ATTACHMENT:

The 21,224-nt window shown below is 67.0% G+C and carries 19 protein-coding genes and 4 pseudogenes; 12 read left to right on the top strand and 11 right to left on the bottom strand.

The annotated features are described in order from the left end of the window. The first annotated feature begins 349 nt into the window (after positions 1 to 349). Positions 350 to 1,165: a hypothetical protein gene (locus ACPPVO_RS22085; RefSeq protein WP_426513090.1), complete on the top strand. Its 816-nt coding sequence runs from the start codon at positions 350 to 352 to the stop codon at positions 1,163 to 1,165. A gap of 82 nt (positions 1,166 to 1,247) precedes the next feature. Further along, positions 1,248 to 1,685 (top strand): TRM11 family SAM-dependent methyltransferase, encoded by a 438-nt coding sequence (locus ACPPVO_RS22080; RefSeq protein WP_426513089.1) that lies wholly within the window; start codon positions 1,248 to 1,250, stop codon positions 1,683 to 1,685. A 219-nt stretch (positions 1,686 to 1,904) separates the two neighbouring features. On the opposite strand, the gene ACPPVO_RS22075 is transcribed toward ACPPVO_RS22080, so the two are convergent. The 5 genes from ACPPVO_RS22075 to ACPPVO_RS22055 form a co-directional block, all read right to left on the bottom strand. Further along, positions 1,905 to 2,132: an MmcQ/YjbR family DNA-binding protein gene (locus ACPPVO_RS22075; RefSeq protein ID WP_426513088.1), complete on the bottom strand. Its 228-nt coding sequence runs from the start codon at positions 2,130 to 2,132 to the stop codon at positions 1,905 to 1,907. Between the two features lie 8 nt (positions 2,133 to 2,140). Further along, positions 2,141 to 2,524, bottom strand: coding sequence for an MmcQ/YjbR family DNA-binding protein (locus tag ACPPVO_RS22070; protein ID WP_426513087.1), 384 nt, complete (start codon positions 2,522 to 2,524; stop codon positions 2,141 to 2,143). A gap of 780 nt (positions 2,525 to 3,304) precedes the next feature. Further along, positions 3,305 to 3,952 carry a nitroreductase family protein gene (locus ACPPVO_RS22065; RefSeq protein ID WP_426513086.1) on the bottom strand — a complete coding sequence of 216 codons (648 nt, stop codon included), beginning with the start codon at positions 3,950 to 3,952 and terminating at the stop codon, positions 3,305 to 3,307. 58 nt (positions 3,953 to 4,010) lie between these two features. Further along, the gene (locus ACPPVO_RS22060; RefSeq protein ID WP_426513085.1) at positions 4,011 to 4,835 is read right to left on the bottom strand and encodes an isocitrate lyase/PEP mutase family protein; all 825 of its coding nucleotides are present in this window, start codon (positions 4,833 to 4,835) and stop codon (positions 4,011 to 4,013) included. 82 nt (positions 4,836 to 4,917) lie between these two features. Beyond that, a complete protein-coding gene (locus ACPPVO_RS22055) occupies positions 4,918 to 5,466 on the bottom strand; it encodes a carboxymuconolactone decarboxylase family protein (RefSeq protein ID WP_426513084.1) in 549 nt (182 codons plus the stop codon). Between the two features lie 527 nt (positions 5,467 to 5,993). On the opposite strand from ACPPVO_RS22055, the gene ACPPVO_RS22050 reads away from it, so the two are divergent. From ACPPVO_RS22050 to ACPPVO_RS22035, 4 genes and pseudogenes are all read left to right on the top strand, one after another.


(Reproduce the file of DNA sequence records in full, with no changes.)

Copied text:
The 21,224-nt window shown below is 67.0% G+C and carries 19 protein-coding genes and 4 pseudogenes; 12 read left to right on the top strand and 11 right to left on the bottom strand.

The annotated features are described in order from the left end of the window. The first annotated feature begins 349 nt into the window (after positions 1 to 349). Positions 350 to 1,165: a hypothetical protein gene (locus ACPPVO_RS22085; RefSeq protein WP_426513090.1), complete on the top strand. Its 816-nt coding sequence runs from the start codon at positions 350 to 352 to the stop codon at positions 1,163 to 1,165. A gap of 82 nt (positions 1,166 to 1,247) precedes the next feature. Further along, positions 1,248 to 1,685 (top strand): TRM11 family SAM-dependent methyltransferase, encoded by a 438-nt coding sequence (locus ACPPVO_RS22080; RefSeq protein WP_426513089.1) that lies wholly within the window; start codon positions 1,248 to 1,250, stop codon positions 1,683 to 1,685. A 219-nt stretch (positions 1,686 to 1,904) separates the two neighbouring features. On the opposite strand, the gene ACPPVO_RS22075 is transcribed toward ACPPVO_RS22080, so the two are convergent. The 5 genes from ACPPVO_RS22075 to ACPPVO_RS22055 form a co-directional block, all read right to left on the bottom strand. Further along, positions 1,905 to 2,132: an MmcQ/YjbR family DNA-binding protein gene (locus ACPPVO_RS22075; RefSeq protein ID WP_426513088.1), complete on the bottom strand. Its 228-nt coding sequence runs from the start codon at positions 2,130 to 2,132 to the stop codon at positions 1,905 to 1,907. Between the two features lie 8 nt (positions 2,133 to 2,140). Further along, positions 2,141 to 2,524, bottom strand: coding sequence for an MmcQ/YjbR family DNA-binding protein (locus tag ACPPVO_RS22070; protein ID WP_426513087.1), 384 nt, complete (start codon positions 2,522 to 2,524; stop codon positions 2,141 to 2,143). A gap of 780 nt (positions 2,525 to 3,304) precedes the next feature. Further along, positions 3,305 to 3,952 carry a nitroreductase family protein gene (locus ACPPVO_RS22065; RefSeq protein ID WP_426513086.1) on the bottom strand — a complete coding sequence of 216 codons (648 nt, stop codon included), beginning with the start codon at positions 3,950 to 3,952 and terminating at the stop codon, positions 3,305 to 3,307. 58 nt (positions 3,953 to 4,010) lie between these two features. Further along, the gene (locus ACPPVO_RS22060; RefSeq protein ID WP_426513085.1) at positions 4,011 to 4,835 is read right to left on the bottom strand and encodes an isocitrate lyase/PEP mutase family protein; all 825 of its coding nucleotides are present in this window, start codon (positions 4,833 to 4,835) and stop codon (positions 4,011 to 4,013) included. 82 nt (positions 4,836 to 4,917) lie between these two features. Beyond that, a complete protein-coding gene (locus ACPPVO_RS22055) occupies positions 4,918 to 5,466 on the bottom strand; it encodes a carboxymuconolactone decarboxylase family protein (RefSeq protein ID WP_426513084.1) in 549 nt (182 codons plus the stop codon). Between the two features lie 527 nt (positions 5,467 to 5,993). On the opposite strand from ACPPVO_RS22055, the gene ACPPVO_RS22050 reads away from it, so the two are divergent. From ACPPVO_RS22050 to ACPPVO_RS22035, 4 genes and pseudogenes are all read left to right on the top strand, one after another.